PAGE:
It’s always a dream of one day being involved in the ownership of the club and I’m lucky enough to have done well enough in business and had a lot of luck in business. And so it’s time to put something back into the game.
KU: What difference can you make in the short and medium term?
RP: In the short term, it’s putting some very solid sports science systems in place, things that from what I’m hearing really aren’t being utilised anywhere in the Australian football landscape. My background is sports science, I’ve been involved with athletes from Olympic level right down to junior kids.
I think the first we can do is make every single player there a better athlete – through science not through just flogging them. Better athletes through utilising basically the same sort of sports science that’s used in almost all of the college systems in the US.
Then there’s securing the coaches that are there for the long term. I’m not a fan of this year-by-year situation. I think Nick and (assistant) Serge Raimundo are bloody good at what they do. I’ve been lucky enough to have sessions from some really great coaches like William Wallace, David Pleat, Frank Arok (but) these guys are on another level. I know coaching in football has advanced a lot over the last 20 years but the preparation is just extraordinary to watch and listen to.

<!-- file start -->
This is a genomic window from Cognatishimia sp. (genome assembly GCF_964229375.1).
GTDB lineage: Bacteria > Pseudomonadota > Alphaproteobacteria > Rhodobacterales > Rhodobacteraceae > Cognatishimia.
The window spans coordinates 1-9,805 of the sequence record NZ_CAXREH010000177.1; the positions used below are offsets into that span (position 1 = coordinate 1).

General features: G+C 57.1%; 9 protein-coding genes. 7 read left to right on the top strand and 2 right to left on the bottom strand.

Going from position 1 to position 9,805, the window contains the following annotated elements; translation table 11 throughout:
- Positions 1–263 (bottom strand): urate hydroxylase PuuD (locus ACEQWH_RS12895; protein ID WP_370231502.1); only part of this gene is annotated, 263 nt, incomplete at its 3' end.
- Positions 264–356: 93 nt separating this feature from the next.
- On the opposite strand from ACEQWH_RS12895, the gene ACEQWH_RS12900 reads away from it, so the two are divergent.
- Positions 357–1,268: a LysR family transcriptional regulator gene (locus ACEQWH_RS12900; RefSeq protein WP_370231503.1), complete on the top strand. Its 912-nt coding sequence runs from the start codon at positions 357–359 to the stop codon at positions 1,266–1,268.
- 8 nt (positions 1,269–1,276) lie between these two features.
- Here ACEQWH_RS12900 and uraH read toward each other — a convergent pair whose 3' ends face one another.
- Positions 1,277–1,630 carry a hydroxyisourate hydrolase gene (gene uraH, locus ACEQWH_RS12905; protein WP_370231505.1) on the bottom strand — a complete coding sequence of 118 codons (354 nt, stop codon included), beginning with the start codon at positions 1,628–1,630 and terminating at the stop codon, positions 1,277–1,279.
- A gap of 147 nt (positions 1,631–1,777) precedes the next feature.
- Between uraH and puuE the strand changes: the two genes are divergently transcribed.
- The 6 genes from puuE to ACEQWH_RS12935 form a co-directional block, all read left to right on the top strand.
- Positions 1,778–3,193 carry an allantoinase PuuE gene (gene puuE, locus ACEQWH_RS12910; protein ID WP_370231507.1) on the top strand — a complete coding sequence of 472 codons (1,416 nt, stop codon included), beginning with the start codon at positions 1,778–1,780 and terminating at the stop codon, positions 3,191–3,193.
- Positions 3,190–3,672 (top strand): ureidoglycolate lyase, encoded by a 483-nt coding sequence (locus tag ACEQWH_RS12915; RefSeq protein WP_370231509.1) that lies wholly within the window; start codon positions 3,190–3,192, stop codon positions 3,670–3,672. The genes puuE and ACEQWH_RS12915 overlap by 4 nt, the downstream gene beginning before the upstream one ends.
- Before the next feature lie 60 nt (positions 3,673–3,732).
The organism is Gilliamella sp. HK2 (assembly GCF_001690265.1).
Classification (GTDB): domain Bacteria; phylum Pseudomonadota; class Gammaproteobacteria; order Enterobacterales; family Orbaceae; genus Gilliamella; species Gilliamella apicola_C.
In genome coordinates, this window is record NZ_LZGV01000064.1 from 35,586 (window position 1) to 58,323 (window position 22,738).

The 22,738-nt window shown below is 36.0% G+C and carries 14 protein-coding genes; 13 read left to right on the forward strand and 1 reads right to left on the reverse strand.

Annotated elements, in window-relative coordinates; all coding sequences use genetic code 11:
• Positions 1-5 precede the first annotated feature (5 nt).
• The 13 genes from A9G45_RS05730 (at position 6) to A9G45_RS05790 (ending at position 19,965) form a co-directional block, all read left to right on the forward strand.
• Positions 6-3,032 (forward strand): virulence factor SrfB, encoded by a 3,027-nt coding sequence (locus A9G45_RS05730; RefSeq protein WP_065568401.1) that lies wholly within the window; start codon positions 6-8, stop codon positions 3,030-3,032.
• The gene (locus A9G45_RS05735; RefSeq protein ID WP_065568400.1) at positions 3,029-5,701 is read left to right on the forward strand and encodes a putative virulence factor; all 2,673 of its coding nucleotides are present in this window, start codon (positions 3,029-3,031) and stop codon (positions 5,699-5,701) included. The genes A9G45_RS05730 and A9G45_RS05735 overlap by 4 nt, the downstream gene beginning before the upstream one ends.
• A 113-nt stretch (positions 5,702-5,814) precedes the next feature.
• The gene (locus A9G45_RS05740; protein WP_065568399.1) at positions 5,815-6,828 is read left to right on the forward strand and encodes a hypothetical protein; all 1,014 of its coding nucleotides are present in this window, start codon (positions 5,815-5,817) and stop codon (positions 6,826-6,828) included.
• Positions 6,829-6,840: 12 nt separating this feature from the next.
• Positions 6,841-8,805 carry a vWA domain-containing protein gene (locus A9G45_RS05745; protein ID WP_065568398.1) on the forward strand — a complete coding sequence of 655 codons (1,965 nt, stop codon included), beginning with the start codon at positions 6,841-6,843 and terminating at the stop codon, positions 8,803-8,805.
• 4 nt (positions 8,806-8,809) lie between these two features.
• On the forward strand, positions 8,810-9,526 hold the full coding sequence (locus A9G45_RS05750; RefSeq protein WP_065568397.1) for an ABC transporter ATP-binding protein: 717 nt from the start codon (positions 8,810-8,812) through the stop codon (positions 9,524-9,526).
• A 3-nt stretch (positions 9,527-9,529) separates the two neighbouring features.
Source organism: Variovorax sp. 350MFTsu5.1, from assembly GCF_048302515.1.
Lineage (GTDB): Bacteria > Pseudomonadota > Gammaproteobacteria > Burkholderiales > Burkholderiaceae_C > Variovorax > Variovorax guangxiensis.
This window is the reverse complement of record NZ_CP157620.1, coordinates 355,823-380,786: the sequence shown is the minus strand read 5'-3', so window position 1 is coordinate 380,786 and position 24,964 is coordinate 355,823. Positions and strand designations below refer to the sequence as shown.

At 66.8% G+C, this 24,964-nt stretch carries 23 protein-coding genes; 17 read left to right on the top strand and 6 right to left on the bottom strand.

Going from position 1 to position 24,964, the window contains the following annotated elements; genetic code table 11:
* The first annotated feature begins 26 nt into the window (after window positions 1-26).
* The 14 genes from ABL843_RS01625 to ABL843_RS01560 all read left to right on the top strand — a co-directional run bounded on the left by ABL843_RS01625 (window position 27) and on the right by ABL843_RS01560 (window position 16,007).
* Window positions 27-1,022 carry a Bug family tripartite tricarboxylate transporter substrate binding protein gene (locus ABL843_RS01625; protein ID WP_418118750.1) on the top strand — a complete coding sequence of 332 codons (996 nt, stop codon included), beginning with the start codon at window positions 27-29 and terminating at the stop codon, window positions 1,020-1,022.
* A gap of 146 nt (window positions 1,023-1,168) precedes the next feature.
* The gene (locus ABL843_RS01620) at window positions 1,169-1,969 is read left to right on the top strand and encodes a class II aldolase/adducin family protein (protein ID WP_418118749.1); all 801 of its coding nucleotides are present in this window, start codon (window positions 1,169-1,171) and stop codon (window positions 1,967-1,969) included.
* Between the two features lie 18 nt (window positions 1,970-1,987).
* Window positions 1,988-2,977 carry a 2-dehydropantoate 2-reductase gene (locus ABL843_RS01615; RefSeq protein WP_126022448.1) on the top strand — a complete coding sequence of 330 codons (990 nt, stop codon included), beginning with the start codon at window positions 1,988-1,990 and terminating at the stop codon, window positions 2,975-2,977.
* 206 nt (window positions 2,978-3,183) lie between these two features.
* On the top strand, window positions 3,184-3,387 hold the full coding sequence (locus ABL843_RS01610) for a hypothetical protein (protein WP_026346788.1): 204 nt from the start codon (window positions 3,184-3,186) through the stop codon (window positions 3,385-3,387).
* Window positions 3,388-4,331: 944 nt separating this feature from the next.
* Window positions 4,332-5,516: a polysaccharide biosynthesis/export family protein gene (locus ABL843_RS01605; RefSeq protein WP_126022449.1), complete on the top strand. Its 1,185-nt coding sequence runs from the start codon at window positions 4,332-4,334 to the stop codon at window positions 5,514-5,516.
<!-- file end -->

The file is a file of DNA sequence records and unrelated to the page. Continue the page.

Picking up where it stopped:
KU: It’s an interesting deal the way, you’ve structured it. Can the club expect better resources in the long term or is it more secure resources?
RP: Definitely better resources. (Outgoing owner) Mike Charlesworth doesn’t hide from the fact that survival has been the key to how he has funded the club. I’m not interested in just survival. I want to be competing for the top four, and Nick and I are very aligned on that.
If we’re going to do this, and it was a discussion we had before I made the offer to Mike, what do we think we can do with X amount of budget? I’m already resourcing the playing department, the sports science department and the coaching areas higher than it’s been previously.
I’ve been lucky to be able to spend time with some of the best sports scientists and sort of expand my knowledge around the cutting edge side of the industry. We’ve got a very good sports science department (but) we can help resource those guys a little bit better.